There comes a time when her past and present get tongues wagging (because society!), she does her best to maintain her calm and work with dignity. And then again comes a point, where she is again forced to choose between her personal and professional life. Between her dreams and her emotions. Between society and her own individuality.

Because it’s women who always have to make these choices that really aren’t choices. Men can make choices, regret, and turn their decisions around in a second because they have that privilege. They have the privilege to impact other lives. Women, on the other hand, have to think a hundred times before taking any decision.

Much more than about lives of doctors inside the hospital

The show is not perfect. All the characters have some flaws, the protagonist, Dr Sinha, included, and we come across in her backstory in the later episodes.

But the show doesn’t deal with doctors and their lives only. Issues like dowry, fat-shaming, male child preference, abuse, abortion, failing marriage, sacrifices by women, rich-poor divide and a lot more are included in the plethora of social issues that are discussed with great sensitivity. This all makes this show unique. Revolutionary. At least, for Indian audiences.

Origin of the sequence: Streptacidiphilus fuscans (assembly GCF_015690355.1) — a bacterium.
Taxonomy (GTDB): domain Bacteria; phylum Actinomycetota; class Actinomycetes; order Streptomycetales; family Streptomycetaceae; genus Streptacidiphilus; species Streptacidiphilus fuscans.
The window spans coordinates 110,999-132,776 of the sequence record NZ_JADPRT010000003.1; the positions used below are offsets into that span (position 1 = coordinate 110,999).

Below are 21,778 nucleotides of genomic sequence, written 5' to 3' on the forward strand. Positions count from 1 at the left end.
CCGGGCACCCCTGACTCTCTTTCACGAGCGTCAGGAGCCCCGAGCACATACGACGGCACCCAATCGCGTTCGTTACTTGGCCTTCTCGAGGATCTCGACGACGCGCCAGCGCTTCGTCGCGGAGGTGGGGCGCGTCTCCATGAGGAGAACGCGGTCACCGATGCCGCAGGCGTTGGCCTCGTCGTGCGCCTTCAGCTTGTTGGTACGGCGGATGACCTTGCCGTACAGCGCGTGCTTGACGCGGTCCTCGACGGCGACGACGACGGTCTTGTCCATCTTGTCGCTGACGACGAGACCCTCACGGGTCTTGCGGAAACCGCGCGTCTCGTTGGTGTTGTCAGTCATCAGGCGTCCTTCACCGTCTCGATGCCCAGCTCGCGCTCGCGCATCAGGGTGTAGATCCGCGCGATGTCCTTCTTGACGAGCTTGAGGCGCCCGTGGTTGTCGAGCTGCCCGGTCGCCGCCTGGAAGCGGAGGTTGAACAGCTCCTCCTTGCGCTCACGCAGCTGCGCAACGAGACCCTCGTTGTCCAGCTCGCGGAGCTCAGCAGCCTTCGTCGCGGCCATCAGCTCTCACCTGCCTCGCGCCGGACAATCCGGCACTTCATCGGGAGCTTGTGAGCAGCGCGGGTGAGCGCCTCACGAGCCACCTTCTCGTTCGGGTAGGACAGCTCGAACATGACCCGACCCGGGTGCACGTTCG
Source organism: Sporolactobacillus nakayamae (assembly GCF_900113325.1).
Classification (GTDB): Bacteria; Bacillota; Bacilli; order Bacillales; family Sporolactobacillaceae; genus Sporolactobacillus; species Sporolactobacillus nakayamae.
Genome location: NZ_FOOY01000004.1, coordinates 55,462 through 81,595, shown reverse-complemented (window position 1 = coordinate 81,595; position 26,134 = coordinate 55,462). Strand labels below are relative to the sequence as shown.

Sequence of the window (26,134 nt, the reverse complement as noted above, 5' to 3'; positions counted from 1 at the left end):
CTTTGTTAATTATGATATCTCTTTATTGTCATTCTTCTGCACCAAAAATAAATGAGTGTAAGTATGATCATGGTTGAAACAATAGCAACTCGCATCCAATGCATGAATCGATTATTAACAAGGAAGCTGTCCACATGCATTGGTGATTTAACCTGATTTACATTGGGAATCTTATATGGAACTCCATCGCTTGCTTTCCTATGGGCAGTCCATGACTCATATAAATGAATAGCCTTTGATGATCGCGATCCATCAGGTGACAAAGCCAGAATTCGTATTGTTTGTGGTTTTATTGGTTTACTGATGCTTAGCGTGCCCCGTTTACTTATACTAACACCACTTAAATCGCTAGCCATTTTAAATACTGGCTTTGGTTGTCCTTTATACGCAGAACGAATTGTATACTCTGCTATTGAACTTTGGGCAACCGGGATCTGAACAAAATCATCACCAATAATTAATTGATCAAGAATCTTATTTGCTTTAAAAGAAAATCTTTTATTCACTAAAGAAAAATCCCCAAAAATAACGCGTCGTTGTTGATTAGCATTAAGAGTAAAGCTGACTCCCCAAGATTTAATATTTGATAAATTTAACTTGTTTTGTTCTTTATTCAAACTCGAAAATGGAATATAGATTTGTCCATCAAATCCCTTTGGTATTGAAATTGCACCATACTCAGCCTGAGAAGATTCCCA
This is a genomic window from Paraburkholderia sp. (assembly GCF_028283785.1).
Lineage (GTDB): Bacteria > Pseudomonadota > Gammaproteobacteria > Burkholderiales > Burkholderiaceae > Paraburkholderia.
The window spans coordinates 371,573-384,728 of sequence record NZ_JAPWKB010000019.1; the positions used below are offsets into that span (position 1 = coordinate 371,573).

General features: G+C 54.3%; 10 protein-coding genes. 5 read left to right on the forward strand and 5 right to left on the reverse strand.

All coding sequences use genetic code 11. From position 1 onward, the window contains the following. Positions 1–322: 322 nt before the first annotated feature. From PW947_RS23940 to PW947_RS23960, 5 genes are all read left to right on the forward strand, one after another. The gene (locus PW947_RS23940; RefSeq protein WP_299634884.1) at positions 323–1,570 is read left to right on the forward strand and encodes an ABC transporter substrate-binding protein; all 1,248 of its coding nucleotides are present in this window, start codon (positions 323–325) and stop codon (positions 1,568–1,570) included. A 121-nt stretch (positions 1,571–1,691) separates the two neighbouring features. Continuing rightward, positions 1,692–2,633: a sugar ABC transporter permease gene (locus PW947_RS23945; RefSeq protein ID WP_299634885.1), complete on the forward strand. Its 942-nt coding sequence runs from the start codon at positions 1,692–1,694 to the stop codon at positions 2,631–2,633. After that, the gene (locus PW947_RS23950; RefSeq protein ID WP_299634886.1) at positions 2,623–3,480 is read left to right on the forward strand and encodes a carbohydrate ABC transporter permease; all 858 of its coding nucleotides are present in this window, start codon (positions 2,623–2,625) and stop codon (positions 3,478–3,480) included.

Nilanjana Purkayastha’s brainchild is special because it takes a lot of patience and courage to bring such a strong character into people’s conservative homes via a screen. The writers have done a wonderful job of being as diverse, layered and inclusive as they could be while keeping the plot crisp and simple. The best part is that the show has a limited number of episodes.

In one of, what I would call, the most interesting scenes, the board of directors deliberate on whether Dr Sinha should lead the Emergency department, the department she fought for and set up, in the first place. The voting panel consists of all men. The ones against her appointment argue that because she is a woman because she bleeds every month, she can get impatient and impulsive, and it’s not very safe for the patients if she leads such a critical department. Meanwhile, Dr Sinha very calmly attends to a very serious case and saves a life in a parallel scene. Her mentor goes on to say that it’s a shame that all the men are comfortably sitting in a room and deciding about the career of a woman, a woman whose capabilities he knows very well about because he has seen her work, her honesty, her dedication. She loses the appointment by one vote. But she doesn’t lose hope. Like most of us women. And her life goes on. Just like ours.

Image Credits: Poster of ‘Dhadkan Zindagi Kii’ 

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About the Author

Chaitanya Srishti

Mostly writing, other times painting. Here to celebrate little wins. I am on the same page as you, just a different book - you read mine, I'll read yours. read more...